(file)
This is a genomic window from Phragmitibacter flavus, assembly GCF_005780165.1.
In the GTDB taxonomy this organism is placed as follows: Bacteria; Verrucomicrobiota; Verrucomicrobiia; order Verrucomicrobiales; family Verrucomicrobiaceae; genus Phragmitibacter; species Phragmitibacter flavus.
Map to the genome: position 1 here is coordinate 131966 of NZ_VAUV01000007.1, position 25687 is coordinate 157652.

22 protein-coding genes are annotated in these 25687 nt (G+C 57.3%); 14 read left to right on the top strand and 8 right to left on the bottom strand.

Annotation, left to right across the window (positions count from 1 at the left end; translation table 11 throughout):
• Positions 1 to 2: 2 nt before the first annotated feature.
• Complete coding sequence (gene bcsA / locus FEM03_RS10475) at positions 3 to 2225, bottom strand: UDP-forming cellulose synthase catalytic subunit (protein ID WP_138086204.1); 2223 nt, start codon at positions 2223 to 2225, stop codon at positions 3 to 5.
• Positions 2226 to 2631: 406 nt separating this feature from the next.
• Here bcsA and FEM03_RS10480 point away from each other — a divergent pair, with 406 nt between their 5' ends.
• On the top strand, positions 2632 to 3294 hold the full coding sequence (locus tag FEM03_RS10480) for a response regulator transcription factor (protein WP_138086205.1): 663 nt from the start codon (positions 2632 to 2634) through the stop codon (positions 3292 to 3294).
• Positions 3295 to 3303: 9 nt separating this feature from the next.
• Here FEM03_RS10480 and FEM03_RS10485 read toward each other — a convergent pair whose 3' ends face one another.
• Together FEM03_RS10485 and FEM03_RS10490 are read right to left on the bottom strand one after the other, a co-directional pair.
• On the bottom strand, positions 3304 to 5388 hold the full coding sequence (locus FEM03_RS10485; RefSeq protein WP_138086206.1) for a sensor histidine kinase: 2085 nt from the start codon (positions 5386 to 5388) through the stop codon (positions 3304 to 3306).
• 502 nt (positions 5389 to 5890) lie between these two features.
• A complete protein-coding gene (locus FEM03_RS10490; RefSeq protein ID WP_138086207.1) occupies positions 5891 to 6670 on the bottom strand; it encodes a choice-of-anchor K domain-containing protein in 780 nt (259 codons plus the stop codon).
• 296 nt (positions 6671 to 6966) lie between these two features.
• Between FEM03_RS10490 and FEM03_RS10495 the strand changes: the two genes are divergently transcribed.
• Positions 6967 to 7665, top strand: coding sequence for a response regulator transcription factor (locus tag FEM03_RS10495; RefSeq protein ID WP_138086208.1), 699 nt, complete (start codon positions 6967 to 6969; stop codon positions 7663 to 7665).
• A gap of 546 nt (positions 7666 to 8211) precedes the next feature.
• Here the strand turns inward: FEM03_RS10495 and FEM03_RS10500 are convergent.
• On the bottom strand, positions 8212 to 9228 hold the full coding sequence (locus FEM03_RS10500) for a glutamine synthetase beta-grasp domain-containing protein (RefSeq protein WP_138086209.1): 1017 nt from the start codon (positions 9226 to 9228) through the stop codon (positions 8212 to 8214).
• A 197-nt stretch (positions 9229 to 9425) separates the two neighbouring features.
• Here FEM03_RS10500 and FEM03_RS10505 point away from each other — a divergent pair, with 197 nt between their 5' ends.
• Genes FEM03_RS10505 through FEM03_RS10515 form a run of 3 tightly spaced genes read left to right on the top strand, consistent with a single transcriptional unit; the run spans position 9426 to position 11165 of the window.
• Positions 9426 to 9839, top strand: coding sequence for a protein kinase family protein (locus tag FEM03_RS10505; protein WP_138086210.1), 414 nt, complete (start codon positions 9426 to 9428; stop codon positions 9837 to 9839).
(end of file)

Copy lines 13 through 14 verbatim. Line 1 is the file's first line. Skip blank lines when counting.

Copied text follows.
• Together FEM03_RS10485 and FEM03_RS10490 are read right to left on the bottom strand one after the other, a co-directional pair.
• On the bottom strand, positions 3304 to 5388 hold the full coding sequence (locus FEM03_RS10485; RefSeq protein WP_138086206.1) for a sensor histidine kinase: 2085 nt from the start codon (positions 5386 to 5388) through the stop codon (positions 3304 to 3306).